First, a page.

About Me

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My work can be found in REAL: Regarding Arts and Letters, The Jabberwock Review, The Emerson Review, Storyglossia, The MacGuffin, Confrontation, Passages North, SmokeLong Quarterly, elimae, wigleaf, Pank, New Delta Review, and Gargoyle #57, among others. One of my stories has been translated into Farsi by Asadollah Amraee, and many others by Jalil Jafari, two of which have been published in the Iranian journal, Golestaneh Magazine. Currently, I'm an Associate editor for Narrative Magazine. In 2011, I was awarded the Carol Houck Smith Contributor Scholarship for the Bread Loaf Writers' Conference.

Monday, April 13, 2009

Read This: Jim Tomlinson's Nothing Like an Ocean

Jim Tomlinson’s stories in his collection Nothing Like an Ocean and the characters who inhabit them run as deep as the ocean. There’s something endearing about these people struggling to get by, get past, get closer. Tomlinson’s writing is smooth, his worlds easy to enter.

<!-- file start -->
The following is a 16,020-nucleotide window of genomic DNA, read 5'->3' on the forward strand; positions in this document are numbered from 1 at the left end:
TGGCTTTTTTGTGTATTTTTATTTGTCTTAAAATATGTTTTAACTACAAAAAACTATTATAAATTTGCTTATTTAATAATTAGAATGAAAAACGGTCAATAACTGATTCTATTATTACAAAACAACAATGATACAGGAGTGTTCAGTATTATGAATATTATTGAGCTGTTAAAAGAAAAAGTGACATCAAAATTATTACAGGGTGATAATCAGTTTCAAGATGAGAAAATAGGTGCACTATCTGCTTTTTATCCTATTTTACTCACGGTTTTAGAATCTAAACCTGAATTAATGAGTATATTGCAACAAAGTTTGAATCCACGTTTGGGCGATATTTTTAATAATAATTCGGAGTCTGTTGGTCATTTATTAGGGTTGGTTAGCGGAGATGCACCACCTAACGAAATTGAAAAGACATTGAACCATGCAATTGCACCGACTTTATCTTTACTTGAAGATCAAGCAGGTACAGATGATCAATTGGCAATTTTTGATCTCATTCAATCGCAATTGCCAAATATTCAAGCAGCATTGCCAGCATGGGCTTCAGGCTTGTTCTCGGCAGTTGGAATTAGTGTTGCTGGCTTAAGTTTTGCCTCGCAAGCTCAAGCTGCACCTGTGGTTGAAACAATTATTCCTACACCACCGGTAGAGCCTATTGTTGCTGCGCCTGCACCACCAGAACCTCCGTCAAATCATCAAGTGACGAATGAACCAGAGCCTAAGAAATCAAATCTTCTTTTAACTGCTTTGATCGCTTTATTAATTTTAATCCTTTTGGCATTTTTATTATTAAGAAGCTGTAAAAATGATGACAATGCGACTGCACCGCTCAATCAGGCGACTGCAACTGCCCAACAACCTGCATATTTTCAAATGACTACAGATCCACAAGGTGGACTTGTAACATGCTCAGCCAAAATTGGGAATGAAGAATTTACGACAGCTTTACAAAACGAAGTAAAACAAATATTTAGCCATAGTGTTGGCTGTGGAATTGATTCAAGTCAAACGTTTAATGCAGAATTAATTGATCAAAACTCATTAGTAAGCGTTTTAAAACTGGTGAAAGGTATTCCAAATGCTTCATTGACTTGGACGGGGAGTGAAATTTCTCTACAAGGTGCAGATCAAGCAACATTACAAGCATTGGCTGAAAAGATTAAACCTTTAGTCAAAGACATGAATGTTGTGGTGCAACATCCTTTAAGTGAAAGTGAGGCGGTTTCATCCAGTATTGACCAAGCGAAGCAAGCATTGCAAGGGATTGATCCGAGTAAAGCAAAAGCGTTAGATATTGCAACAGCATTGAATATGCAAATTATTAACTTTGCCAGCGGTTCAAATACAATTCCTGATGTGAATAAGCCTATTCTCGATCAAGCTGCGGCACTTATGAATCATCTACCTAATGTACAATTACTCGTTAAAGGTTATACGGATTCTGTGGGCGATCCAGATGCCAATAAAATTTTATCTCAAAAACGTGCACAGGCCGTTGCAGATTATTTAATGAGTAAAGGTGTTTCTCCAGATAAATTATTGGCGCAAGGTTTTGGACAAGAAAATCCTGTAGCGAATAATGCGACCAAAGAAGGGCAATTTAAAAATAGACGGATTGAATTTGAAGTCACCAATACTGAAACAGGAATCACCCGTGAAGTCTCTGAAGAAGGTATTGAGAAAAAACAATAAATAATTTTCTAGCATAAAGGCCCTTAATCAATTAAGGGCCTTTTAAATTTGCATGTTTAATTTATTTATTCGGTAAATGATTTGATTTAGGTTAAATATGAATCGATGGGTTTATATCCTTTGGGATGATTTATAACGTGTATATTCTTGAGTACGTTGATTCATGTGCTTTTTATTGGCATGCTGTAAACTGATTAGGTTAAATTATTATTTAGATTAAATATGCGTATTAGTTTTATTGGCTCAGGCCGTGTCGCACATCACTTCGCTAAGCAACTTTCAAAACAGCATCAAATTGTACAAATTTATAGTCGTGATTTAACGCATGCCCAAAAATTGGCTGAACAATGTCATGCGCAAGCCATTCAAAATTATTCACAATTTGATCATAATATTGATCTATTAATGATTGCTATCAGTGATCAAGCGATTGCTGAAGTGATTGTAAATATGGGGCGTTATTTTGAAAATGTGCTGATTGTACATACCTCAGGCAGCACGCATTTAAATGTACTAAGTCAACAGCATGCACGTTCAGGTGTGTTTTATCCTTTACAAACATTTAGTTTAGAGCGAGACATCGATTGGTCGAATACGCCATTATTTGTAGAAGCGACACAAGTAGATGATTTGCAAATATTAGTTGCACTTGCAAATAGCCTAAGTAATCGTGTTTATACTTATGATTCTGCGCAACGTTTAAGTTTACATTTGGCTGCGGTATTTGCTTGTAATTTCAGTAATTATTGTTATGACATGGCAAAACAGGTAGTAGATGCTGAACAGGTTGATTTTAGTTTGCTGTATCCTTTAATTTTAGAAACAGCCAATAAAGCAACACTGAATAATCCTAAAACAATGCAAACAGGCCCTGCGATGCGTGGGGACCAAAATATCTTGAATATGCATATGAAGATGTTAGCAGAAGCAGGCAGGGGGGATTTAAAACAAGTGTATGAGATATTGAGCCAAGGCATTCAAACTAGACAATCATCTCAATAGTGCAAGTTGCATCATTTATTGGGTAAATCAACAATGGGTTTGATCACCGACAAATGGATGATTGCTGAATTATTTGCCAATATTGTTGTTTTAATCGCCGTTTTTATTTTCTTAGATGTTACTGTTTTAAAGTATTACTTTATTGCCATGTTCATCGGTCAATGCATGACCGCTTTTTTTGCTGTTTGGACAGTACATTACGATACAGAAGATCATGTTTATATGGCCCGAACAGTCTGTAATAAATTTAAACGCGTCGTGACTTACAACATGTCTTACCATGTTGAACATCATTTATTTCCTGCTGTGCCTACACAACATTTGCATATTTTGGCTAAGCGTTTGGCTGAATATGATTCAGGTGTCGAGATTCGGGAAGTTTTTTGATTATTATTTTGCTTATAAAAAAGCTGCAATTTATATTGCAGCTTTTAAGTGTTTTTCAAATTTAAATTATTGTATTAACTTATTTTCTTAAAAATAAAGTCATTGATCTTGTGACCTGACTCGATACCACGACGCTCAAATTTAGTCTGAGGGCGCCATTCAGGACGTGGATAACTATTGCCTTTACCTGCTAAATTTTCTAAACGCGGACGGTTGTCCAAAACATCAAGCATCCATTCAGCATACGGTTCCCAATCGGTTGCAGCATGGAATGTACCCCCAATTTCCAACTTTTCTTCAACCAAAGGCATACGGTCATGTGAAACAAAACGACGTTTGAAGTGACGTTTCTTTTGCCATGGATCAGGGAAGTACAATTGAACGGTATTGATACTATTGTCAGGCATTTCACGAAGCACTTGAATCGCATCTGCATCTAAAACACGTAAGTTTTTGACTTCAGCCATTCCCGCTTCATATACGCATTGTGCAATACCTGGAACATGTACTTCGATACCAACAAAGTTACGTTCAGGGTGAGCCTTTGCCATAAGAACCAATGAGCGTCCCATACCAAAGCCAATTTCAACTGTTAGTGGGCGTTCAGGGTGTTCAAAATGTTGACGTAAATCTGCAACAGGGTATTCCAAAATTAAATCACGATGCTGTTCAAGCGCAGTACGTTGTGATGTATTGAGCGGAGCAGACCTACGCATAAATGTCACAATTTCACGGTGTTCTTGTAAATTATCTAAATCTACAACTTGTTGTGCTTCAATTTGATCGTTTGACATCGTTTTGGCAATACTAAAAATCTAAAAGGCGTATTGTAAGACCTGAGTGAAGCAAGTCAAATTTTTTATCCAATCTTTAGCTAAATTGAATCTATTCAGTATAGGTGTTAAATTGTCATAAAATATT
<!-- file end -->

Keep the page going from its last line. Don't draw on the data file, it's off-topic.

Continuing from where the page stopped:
My favorites were the title story; Angel, His Rabbit, and Kyle McKell; Overburden; and A Male Influence in the House. Perhaps they stood out for me because Tomlinson does not shield his readers from the uncomfortable, or the uneasiness of despair. He doesn’t shield us from three quietly broken adults all complicit in a child’s death, doesn’t shield us from a soldier’s brokenness and anger, doesn’t shield us from the murder of whole mountain tops and all the life reliant on those ecosystems, doesn’t shield us from the horror of a young man poisoning himself in an attempt to feel something other than his lonely anguish.
There are no neat, happy endings but therein lies the veracity of this collection. And often Tomlinson’s endings are spot-on gorgeous such as the one in Overburden, juxtaposed as it is against so much destruction:

“Inside Sarah will tell him that her labor has started, early pains, but unmistakable. There’s no need to rush, she’ll say, but they shouldn’t delay, either, getting to the hospital. It’s only a matter of time. Yes it’s five weeks early, maybe six, but their future, she’ll assure him, is most certainly happening now.”

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